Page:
An unaccompanied minor from Mali, who filled out a complaint to the UN Committee for the Rights of the Child, denouncing his pushback from Melilla to Morocco in December 2014, has won the case!

The illegal actions of the Spanish authorities have been condemned under all aspects.

“The State Party will have to grant the author an adequate repair, including financial compensation and rehabilitation for the damage suffered. The State Party is also responsible to prevent such violations in the future, especially by the revision of law no. 4/2015 on the protection of public security, adopted on 1 April 2015. The State Party will have to also review the tenth additional provision of this law on the “special regime of Ceuta and Melilla”, which would allow the blind practice on the state part of automatic evictions at its border.”

See press release here.


7 women and a child were left abandoned on a cliff in Chios, in need of several medical attention.

Another 14 people (number to be confirmed) have been rescued off shore of Chios.


Credit: RSA — Refugee Support Aegean

[…] Of particular concern is the situation of unaccompanied children who reside in the hotspot. According to the UN Refugee Agency, in December 2018 unaccompanied children in Vathi hotspot were forced to take turns to sleep due to lack of mattresses. In the informal camp next to the hotspot, tens of refugees including families with small children are forced to live in tents and are exposed to the adverse weather conditions.

According to reports, there is no doctor in the hotspot from the Greek Centre for Disease Control and Prevention (H.C.D.C.P) since the last and only one resigned earlier this February. As a result, it has fallen upon the understaffed Samos hospital to provide essential healthcare to the thousands of refugees living in the hotspot and the island. The lack of medical staff in the hotspot impacts not only the healthcare of refugees but also the vulnerability assessment procedure. This leads to delays of transfers of those vulnerable to the mainland.

Protests of refugees in the centre are going, as well as general strikes to demand better living conditions.

Please, read the full report of living conditions in Samos here.


In the upcoming weeks, numerous trials will take place against refugees who were protesting in the public square in Mytilene, between 2017 and 2018.

The Moria 35 is the most notorious trial, representing the image of criminalisation of peaceful protests and sit-in strikes. 32 of the people arrested were convicted without clear evidence.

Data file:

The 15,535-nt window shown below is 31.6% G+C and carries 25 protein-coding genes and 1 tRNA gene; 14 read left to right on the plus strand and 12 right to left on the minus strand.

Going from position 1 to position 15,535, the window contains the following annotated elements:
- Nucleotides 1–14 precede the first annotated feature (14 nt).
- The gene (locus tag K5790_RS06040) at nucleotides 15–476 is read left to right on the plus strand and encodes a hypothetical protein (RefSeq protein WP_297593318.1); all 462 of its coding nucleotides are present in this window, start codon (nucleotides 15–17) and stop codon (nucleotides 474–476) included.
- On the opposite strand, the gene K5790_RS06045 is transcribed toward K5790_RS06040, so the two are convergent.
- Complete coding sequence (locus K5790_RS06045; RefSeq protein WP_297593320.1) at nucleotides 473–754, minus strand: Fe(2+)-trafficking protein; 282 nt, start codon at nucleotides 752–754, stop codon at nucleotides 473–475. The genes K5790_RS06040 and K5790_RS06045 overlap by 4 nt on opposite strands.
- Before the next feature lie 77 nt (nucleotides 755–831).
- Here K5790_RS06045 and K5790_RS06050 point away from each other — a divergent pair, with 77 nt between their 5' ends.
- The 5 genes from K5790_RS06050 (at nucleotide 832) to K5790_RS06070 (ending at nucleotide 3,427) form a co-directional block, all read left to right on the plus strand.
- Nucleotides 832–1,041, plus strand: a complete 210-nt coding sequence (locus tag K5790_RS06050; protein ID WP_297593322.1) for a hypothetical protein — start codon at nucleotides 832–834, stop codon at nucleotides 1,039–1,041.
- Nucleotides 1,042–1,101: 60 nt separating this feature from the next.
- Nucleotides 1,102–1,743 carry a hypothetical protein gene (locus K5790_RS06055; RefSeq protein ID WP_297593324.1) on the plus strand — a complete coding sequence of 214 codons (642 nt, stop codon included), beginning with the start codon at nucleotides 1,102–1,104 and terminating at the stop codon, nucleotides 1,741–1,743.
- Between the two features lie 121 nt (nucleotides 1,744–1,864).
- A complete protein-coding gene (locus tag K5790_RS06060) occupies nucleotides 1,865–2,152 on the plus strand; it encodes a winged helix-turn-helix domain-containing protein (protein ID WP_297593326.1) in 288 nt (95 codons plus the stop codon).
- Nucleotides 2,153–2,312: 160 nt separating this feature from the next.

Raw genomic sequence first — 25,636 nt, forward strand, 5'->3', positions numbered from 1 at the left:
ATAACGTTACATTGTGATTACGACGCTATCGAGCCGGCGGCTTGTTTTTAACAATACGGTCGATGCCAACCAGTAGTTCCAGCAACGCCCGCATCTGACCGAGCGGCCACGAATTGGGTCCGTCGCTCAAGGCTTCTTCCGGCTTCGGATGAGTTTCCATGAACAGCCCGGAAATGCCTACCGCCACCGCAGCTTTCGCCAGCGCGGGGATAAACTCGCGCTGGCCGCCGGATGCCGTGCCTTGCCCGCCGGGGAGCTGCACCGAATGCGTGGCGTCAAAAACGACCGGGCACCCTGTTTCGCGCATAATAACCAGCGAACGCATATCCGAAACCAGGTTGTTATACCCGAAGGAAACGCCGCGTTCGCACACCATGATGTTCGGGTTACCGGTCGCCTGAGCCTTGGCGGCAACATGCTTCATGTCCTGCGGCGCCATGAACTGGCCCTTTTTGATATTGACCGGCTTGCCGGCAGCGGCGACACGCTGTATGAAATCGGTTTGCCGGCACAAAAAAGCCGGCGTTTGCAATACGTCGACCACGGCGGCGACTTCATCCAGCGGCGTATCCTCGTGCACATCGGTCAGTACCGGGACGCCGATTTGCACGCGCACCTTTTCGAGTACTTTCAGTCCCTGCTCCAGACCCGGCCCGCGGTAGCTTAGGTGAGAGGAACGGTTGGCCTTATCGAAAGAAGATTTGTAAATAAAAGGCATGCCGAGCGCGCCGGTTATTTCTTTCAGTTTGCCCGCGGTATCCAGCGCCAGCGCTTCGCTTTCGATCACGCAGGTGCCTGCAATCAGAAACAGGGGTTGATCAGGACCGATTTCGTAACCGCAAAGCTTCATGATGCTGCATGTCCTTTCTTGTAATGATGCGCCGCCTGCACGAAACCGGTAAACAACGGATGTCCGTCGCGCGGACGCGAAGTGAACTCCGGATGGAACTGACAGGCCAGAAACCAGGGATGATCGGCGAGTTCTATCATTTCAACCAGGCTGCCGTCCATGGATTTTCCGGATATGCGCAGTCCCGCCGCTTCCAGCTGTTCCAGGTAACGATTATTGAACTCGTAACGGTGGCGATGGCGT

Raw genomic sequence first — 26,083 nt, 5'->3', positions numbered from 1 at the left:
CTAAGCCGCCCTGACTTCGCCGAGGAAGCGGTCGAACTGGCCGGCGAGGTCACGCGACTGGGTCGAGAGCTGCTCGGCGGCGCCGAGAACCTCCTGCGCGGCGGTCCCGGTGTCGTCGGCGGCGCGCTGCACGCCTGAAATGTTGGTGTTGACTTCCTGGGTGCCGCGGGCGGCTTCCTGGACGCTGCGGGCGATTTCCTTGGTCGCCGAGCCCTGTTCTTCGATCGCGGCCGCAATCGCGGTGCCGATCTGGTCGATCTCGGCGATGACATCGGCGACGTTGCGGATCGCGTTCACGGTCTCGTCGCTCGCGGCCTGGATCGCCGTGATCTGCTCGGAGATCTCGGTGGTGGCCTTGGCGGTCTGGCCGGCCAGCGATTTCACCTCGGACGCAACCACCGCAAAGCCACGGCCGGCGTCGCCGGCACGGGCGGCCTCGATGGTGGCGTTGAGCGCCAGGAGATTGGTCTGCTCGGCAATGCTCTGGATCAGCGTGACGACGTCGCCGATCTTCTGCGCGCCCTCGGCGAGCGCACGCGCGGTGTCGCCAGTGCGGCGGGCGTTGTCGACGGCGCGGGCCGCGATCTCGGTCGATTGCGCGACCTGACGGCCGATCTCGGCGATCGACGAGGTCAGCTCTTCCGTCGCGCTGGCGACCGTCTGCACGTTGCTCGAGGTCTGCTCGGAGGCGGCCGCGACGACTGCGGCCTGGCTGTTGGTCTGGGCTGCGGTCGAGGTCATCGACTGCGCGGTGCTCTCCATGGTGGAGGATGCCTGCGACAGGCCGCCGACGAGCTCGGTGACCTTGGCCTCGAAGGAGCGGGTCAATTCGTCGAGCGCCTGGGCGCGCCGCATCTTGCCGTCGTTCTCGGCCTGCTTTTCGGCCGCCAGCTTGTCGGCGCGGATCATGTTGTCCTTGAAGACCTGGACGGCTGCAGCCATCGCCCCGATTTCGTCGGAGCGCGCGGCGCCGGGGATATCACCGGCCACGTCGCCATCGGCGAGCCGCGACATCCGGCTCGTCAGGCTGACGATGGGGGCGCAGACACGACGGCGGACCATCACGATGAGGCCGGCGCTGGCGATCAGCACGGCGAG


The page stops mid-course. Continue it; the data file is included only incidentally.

Between the end of February and May 2019, four more trials will take place for events that took place in Sappho Square.

November 2017: 13 adults and 4 minors are charged. The first trial will take place on 21st of February and the defendants are charged for camping on a communal space. The second trial is scheduled for the 28th of February with the charge of attempt to occupy a public space. In addition, some of the defendants are accused for disobedience and others for resistance against the police.

The third trial addresses protests in the Syrian family section in Moria camp on March 14th, 2018. Eight people have been arrested, and five of them have been held in pre-trial detention since. Their court case will take place on the 22nd of February on Chios Island.

A fourth trial against refugees who have been protesting on the central square of Mytilene will follow. The hearing date is the 9th of May 2019. The group has been arrested on the night of 22/23rd of April 2018. They were peacefully protesting against the situation on Lesvos, when they were attacked by a group of about 300 right wing nationalist with Molotov Cocktails, rocks, sticks, and bottles. […] the police did not follow the aggressors but instead turned to the refugees who had been targeted by fascists for hours and took them to the police station. The public prosecutor’s office presses charges against them for the occupation of public space, disobedience and resistance.

For more information, please refer to this link.

This represents yet another attempt by the hand of the Greek government to criminalise refugees who peacefully demand their rights, while turning a blind eye on the criminal attacks that they suffer on a daily basis and refusing to take actions to change the inhumane living conditions they are forced to comply with everyday.